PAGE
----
“Anybody who votes for Trump is a full-blown racist.”
“A vote for Biden is a vote for abortion on demand.”
I’ve heard both of these statements from people whose opinions I value over the past few weeks. Both of these statements are wrong.
Each is an ultimatum meant to spur reaction–a quick pigeon-holing of the listener who has no course of action but to agree or risk being deemed deficient of good character.
These types of statements do two things incorrectly. First, they assume motives that the author simply cannot ascertain. Second, they equate a vote for a candidate as a signal of support for all that person’s policies and all their actions.
Who ever said a vote has to mean these things?
It wasn’t Webster.
A socially conscious individual could vote for President Trump in the election for a variety of reasons. Perhaps they seek the reversal of Roe v. Wade and expect a Trump appointee to deliver on that issue. Perhaps they are tired of the looting. Maybe they are enjoying the tax break from 2017 and are hoping for more of the same.
Likewise could a similarly conscious individual vote for Vice President Biden for a variety of reasons. Perhaps they deem the Trump Administration as a threat to long-standing American institutions. Or dislike the way the President has handled COVID-19. Or perhaps they want to see a widened Republican party that is sustainable amidst changing demographics and that can ensure conservative policy goals, like ending abortion, in the long run.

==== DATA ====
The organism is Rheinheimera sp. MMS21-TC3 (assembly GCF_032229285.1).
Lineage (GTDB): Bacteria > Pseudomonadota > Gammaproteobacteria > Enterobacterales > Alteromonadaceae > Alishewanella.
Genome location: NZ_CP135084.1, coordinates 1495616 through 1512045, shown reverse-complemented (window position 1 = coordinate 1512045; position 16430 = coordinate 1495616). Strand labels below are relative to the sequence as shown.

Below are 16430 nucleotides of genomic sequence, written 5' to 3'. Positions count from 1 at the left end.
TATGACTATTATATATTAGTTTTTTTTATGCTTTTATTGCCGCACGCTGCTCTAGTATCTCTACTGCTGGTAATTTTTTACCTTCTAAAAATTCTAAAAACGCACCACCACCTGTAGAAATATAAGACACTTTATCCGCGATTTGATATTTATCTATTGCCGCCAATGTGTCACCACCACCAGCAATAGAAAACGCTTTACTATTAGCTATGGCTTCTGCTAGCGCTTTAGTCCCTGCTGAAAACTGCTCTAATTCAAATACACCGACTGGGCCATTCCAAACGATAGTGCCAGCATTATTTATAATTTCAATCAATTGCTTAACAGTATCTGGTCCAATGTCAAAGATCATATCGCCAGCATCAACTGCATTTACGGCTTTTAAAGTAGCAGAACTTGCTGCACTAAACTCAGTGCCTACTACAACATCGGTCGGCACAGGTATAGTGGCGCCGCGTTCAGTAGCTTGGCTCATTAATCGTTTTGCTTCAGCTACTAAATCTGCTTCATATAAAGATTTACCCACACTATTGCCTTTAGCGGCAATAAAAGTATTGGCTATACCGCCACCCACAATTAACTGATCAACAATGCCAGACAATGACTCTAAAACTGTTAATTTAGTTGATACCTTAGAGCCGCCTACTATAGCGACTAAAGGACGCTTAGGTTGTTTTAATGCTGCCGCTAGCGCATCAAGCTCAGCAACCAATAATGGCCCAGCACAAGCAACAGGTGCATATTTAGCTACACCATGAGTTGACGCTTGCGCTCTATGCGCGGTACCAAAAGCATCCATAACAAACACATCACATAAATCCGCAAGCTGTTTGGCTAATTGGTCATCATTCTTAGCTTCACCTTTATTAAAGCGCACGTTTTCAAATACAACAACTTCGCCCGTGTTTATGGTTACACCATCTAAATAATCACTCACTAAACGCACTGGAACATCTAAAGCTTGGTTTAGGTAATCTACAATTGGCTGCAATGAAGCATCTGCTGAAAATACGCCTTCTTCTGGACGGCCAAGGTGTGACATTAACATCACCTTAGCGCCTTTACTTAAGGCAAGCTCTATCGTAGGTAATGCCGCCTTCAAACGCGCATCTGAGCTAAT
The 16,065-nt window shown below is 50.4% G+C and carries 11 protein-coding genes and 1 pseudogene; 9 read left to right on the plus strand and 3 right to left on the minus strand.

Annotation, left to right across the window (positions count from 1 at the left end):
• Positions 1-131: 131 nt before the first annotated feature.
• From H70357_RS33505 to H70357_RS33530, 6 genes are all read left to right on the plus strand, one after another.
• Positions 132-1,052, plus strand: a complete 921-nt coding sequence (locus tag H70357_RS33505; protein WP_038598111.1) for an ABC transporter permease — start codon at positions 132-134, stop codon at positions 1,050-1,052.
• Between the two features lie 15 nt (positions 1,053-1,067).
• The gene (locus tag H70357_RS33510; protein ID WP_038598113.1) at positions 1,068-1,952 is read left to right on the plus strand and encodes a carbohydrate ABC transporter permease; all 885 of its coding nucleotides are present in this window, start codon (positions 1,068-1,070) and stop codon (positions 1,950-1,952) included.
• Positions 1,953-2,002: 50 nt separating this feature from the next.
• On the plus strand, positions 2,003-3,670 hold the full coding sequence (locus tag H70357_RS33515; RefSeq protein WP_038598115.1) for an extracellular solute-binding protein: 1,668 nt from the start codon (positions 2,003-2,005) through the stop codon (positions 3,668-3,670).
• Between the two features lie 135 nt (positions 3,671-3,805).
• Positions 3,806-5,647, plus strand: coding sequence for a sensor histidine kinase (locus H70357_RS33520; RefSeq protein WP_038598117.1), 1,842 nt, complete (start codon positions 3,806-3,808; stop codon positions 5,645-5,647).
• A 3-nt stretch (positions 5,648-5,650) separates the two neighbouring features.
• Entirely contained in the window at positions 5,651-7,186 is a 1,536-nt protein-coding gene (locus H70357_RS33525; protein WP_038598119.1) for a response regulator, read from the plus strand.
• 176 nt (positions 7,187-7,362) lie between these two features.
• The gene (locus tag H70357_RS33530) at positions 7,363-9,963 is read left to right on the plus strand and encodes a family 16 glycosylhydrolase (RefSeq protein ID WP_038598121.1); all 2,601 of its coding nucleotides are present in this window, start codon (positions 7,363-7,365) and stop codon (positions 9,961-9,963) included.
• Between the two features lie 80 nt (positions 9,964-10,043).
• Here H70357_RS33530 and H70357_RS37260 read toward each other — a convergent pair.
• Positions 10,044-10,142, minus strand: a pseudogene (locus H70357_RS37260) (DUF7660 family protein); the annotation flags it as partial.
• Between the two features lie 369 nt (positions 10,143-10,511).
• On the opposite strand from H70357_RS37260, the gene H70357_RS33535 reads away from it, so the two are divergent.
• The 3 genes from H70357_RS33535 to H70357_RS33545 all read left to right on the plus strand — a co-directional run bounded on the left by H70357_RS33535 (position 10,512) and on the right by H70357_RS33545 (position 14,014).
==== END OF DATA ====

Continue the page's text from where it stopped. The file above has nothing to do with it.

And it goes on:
None of these motives are out of racism or a desire for “abortion on demand”.
Even so, these determinations of what your vote means before you have a chance to say a word stick for a reason. That’s because some people who are racists will vote for President Trump. And some people who support abortion up to birth will vote for Biden. But you are allowed to consider more than two issues (and how one candidate with only four years in power can address them) in the election.
The truth is that many will not agree completely on everything in a candidate’s platform. Alexander Hamilton famously endorsed Thomas Jefferson in the election of 1800. They saw little in common.
Was Hamilton’s support of Jefferson a vote for everything the Democratic-Republicans stood for? Hamilton would say no. Instead, he reasoned that “Jefferson [wa]s in every view less dangerous than Burr.”
If you want to vote for a candidate for a reason that no one is talking about, like the candidates’ positions on refugee resettlement, you have that freedom. If you want to vote for a candidate for a reason everyone is talking about, like abortion or healthcare, there’s freedom for that, too.
I don’t mean that you should throw wisdom out the window and ignore how a candidate might act in regards to the whole array of issues. I’d recommend comparing the party platforms to ensure you know how a party plans to govern if given power, even if we don’t know exactly what the future holds. This is especially true because a presidential term is only four years and Washington remains the city of gridlock (the Founders planned it this way).
In the end though, after you’ve considered all you want to consider, you get to decide how and why you vote.
So do it. Vote how you want to and why you want to. And don’t let anybody tell you otherwise.